I must regret that I don’t know who Jenny Eather is, but I do know that she has created a fantastically exhaustive, and uniquely interactive Math dictionary for kids. The “A Maths Dictionary for Kids” has hundreds of interactive entries for mathematical terminology for grades K through 12, that makes exploring math vocabulary not only entertaining, but engaging as well.
Take for example, the entry for “abacus-Chinese”. Rather than just explain what an abacus is, the user is presented with an interactive image of an abacus. The upper and lower beads can be moved in order to create numbers using the traditional base-10 system. For a challenge, random numbers can be generated for the learner to attempt to duplicate it on the abacus. A single click of a button allows the user to check to see if they have indeed used the abacus correctly to create the number. Quite a fun way to learn about abacuses, especially since many schools I’ve been in usually don’t have the counting devices lying around for use.
The interactive dictionary isn’t just limited to simple terms either. “Prime Factorisation” [sic], “coefficient”, and “irrational number” are just a few of the more advanced terms that can be found in the dictionary. One term that I was unfamiliar with, “order of rotational symmetry”, allowed me to rotate various geometric shapes to determine how many different positions were symmetrical with the original position. While it was quickly apparent to me what the term meant once I was allowed to rotate a variety of shapes, without actually manipulating the shapes I was a bit puzzled as to what the term was explaining (something that plagues many math classes that might be lacking in manipulatives).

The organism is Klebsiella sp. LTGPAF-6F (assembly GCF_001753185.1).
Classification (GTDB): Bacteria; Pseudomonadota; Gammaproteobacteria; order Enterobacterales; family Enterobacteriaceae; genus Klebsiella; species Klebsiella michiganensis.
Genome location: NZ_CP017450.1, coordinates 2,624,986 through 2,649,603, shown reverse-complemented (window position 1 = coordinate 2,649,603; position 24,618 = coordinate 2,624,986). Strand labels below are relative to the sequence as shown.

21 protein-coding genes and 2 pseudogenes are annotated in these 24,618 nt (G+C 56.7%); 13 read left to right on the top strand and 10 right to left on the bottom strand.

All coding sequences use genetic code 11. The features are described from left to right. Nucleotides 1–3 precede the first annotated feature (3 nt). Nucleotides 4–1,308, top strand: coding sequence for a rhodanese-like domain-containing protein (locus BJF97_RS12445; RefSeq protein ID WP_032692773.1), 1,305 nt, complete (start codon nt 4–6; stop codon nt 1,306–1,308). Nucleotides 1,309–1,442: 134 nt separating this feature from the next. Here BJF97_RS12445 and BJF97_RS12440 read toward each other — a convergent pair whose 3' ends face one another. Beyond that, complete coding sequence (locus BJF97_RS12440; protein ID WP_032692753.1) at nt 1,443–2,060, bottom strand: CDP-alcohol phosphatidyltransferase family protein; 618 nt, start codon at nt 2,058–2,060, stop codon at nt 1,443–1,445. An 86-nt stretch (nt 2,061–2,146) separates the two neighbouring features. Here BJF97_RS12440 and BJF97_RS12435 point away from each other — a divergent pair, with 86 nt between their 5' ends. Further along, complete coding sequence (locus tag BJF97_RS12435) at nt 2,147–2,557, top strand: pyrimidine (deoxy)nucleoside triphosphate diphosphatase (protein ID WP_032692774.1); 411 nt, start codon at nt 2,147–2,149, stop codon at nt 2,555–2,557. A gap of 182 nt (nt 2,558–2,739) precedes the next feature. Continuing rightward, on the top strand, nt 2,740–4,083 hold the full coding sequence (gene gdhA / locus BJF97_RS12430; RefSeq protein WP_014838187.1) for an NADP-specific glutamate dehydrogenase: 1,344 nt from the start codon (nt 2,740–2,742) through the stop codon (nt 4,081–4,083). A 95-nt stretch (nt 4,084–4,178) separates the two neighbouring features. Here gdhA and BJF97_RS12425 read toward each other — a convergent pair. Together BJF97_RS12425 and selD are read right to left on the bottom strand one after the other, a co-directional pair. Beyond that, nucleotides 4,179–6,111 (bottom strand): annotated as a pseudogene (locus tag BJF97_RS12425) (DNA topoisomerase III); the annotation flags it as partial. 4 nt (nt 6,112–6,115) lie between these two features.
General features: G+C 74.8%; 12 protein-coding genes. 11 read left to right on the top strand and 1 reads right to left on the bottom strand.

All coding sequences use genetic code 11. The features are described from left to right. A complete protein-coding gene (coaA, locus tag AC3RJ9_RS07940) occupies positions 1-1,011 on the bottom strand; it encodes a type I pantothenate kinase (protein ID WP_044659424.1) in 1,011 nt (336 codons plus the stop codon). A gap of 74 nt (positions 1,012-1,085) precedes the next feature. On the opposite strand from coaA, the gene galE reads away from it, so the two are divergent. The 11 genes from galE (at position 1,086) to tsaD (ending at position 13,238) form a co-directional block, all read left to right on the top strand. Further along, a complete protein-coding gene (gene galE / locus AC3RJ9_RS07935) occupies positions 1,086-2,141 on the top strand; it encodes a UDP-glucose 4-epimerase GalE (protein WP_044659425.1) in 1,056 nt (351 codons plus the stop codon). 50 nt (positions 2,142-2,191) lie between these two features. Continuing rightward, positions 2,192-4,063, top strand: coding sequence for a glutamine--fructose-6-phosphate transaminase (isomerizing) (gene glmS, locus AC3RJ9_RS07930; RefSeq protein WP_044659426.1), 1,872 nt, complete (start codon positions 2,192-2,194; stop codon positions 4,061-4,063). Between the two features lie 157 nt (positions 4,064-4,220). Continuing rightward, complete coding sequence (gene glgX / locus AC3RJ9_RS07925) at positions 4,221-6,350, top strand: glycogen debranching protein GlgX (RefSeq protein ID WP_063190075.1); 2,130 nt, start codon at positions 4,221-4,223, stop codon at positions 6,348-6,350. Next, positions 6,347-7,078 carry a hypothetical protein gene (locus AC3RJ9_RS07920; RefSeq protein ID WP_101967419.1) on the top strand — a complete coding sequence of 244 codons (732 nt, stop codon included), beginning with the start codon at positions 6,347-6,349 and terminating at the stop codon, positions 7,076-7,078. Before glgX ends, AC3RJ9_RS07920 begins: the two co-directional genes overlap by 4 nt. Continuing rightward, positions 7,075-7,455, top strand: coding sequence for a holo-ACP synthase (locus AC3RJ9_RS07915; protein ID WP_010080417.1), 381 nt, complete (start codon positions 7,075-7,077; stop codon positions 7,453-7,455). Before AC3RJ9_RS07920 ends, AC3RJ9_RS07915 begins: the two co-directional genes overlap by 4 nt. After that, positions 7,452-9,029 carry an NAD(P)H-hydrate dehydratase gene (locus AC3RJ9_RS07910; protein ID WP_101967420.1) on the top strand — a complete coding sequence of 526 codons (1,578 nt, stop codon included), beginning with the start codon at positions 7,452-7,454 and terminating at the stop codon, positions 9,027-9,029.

My favorite definition by far has to be “infinity”. Once you enter the Maths Dictionary it starts counting, and as long as you stay on the site, it continues to count, and count, and count. I periodically came back to the entry to make it sure it was still marking time, and sure enough it was still chugging along. I checked one last time before leaving the site and caught it just as it passed 47,000. All in all, this is one of the most engaging, and well-executed, interactive learning sites I’ve ever seen; it’s worth a stop even if you don’t teach math.
P.S. Thanks Tom for finding this amazing tool!